Updated: April 2, 2018 4:45:38 am
Four months ago, when the first ever attempt to chronicle India’s disease burden by states over a 16-year period till 2016 was made public, the most startling finding was this: The more developed states had managed to rein in communicable diseases, but their illness burden was by no means less, it had merely changed. Diarrhoea deaths had been replaced by those living with diabetes.
In other words, since the 1990s, India has been hurtling towards the dubious distinction of becoming the diabetes capital of the world. Today, according to the National Health Portal, India, with 69.2 million cases, stands second on the world diabetes chart, after China with over 100 million cases.
But what the disease burden study released last November and an ICMR-INDIAB study, published in The Lancet Diabetes Endocrinology in June 2017, also show is that even when it comes to diabetes, the Indian landscape is extremely diverse.
“The overall prevalence of diabetes in all 15 states of India was 7.3% (of the population). The prevalence of diabetes varied from 4.3% in Bihar to 10.0% in Punjab and was higher in urban areas (11.2%) than in rural areas (5.2%) and higher in mainland states (8.3%) than in the northeast (5.9%),” the study noted.
The other telling finding: States with higher per-capita GDP seemed to have a higher prevalence of diabetes.
“In rural areas of all states, diabetes was more prevalent in individuals of higher SES. However, in urban areas of some of the more affluent states (Chandigarh, Maharashtra, and Tamil Nadu), diabetes prevalence was higher in people with lower SES. The overall prevalence of prediabetes in all 15 states was 10.3%. The prevalence of prediabetes varied from 6.0% in Mizoram to 14.7% in Tripura, and the prevalence of impaired fasting glucose was generally higher than the prevalence of impaired glucose tolerance,” the study found.
It concluded that age, male sex, obesity, hypertension, and family history of diabetes were independent risk factors for diabetes in both urban and rural areas.
The diagnosis is grim. “There is no doubt that when it comes to diabetes we are looking at a potentially explosive situation,” says Dr Lalit Dandona, Public Health Foundation of India, who led the group that conducted the state-level study.
“Small lifestyle changes have made a lot of difference. For instance, only odd exceptions cycle to work now. It is a global phenomenon but the effects have somehow been magnified in India,” says Dr Nikhil Tandon, professor of endocrinology and metabolism at AIIMS, New Delhi.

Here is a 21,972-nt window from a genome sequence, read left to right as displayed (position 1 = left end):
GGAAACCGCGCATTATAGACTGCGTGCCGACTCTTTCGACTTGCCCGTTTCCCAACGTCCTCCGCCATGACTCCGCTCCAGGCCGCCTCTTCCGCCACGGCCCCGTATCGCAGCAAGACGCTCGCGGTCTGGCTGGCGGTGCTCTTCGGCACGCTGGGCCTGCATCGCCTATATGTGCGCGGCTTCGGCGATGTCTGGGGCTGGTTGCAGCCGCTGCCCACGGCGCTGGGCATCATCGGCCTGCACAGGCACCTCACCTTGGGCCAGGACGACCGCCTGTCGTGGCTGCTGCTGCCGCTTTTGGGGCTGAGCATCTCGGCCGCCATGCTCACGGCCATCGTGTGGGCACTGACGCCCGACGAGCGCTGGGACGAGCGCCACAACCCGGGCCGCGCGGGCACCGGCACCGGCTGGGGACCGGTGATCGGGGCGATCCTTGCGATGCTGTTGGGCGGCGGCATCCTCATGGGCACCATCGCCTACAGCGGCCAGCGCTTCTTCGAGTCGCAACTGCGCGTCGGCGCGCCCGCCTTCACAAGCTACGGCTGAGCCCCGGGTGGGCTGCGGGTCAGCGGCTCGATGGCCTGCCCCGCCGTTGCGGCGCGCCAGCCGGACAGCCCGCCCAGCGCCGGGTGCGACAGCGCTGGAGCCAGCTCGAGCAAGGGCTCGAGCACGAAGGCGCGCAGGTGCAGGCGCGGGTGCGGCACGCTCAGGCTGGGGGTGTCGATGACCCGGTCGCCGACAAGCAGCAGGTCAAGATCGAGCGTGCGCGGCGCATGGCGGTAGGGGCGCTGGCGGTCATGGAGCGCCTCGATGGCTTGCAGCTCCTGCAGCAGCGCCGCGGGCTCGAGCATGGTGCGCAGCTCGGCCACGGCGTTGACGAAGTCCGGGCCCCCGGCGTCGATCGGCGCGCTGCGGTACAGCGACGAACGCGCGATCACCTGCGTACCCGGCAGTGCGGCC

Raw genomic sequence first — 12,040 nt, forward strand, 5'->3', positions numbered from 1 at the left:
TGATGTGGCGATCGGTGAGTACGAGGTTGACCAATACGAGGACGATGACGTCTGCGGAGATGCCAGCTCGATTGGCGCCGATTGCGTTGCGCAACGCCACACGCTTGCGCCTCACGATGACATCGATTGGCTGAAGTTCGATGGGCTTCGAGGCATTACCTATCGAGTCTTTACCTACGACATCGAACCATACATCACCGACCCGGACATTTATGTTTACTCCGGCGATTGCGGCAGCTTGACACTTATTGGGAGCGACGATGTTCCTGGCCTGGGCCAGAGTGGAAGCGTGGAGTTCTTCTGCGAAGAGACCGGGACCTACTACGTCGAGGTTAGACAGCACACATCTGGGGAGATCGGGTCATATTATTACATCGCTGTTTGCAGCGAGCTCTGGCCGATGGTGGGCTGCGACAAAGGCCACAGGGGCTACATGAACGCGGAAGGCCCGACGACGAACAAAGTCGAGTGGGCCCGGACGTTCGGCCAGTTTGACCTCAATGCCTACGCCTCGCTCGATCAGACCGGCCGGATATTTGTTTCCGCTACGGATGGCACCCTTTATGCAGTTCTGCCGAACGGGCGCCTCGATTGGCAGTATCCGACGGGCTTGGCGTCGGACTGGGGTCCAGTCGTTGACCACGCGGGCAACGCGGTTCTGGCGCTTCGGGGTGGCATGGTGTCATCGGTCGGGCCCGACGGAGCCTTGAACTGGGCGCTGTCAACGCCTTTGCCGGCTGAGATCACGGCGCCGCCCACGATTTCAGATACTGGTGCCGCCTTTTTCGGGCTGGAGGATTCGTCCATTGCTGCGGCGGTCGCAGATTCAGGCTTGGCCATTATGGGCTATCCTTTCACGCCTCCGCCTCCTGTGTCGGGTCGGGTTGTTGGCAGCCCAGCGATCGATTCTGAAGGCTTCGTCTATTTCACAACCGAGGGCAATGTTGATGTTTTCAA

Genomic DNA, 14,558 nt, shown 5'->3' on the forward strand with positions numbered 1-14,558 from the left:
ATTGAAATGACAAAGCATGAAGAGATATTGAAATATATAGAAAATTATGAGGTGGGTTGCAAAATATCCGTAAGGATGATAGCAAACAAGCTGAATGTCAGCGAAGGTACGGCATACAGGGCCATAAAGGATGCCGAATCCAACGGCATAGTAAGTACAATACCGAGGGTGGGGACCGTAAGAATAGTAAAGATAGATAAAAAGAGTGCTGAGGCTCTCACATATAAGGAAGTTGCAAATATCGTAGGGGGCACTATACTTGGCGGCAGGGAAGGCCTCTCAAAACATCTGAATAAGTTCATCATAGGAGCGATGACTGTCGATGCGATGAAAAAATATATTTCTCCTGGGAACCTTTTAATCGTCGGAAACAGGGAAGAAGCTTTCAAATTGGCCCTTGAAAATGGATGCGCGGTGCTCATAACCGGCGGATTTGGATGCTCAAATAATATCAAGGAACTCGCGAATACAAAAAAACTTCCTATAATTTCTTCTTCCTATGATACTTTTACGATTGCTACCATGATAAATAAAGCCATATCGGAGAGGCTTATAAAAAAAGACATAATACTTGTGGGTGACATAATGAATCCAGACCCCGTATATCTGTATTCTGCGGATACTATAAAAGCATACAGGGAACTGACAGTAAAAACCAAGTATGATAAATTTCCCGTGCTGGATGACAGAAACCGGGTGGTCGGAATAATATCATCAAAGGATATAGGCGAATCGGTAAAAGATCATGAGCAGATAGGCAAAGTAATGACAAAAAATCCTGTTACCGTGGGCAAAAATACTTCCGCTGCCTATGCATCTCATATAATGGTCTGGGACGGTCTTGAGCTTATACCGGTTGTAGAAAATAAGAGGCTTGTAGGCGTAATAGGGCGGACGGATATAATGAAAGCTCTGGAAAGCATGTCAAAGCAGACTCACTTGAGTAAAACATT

The path ahead to reverse the change is clear, say experts: A system of early detection.
Says Dr Anoop Misra, chairman, Fortis-C-DOC Centre of Excellence for Diabetes, Metabolic Diseases and Endocrinology, “Food choices, inactivity and stress are the primary culprits, urbanisation and mechanisation have added to that along with the rise of obesity in children and young adults. The problem is as the world around us changed, our genes remain the same — our bodies are not attuned to a high calorie diet. Exposure to centuries of famines have made our bodies prone to storing fat in preparation for a period of starvation. Besides we never ate that much proteins, we were basically vegetarians. The protein metabolism is not that efficient.”
In the same way as India is not homogenously vegetarian, or on a protein deficient diet, the diabetes incidence, too, is variable, say experts.
Dr Tandon of AIIMS says that genes alone cannot explain the massive spike in diabetes simply because they take millenia to alter. Here, the changes have been visible in a matter of a few decades — the state-level study covered the period from 1990 to 2016.
Now in the process of preparing another report on diabetes incidence in states, he says, “One certain trend is that states — for example, like Bihar — which had a lower baseline showed a far higher increase even though the absolute numbers are still lower than, say, Tamil Nadu, Kerala or Punjab. Large swathes of the south, and Maharashtra, Goa and Punjab, show higher values than Rajasthan, MP, UP and Chhattisgarh. The ICMR study showed that even the Northeast is not as homogenous as we had thought. Tripura has the highest incidence. The factors would be differential nutrition, pollution but it cannot be a purely genetic thing because genes take much longer to change, this has happened over too short a time span.”
A study by Harvard TH Chan School of Public Health published online in JAMA Internal Medicine looked at health data, which included plasma glucose from 1.32 million adults in 27 states (except Gujarat and J&K) and five UTs between 2012 and 2014. Standardised for age, diabetes prevalence in India was 6.1% among women and 6.5% among men.
For comparison, the paper cites corresponding estimates for prevalence in the US — for diabetes, 6.4% among women and 8.1% among men; for hypertension, 10.8% among women and 15.5% among men.
Diabetes was most prevalent in Andhra Pradesh, Goa, Karnataka, Kerala, Tamil Nadu, Delhi and West Bengal. The prevalence of diabetes varied from 2.33% among women in Madhya Pradesh to 17.90% among men in Goa.
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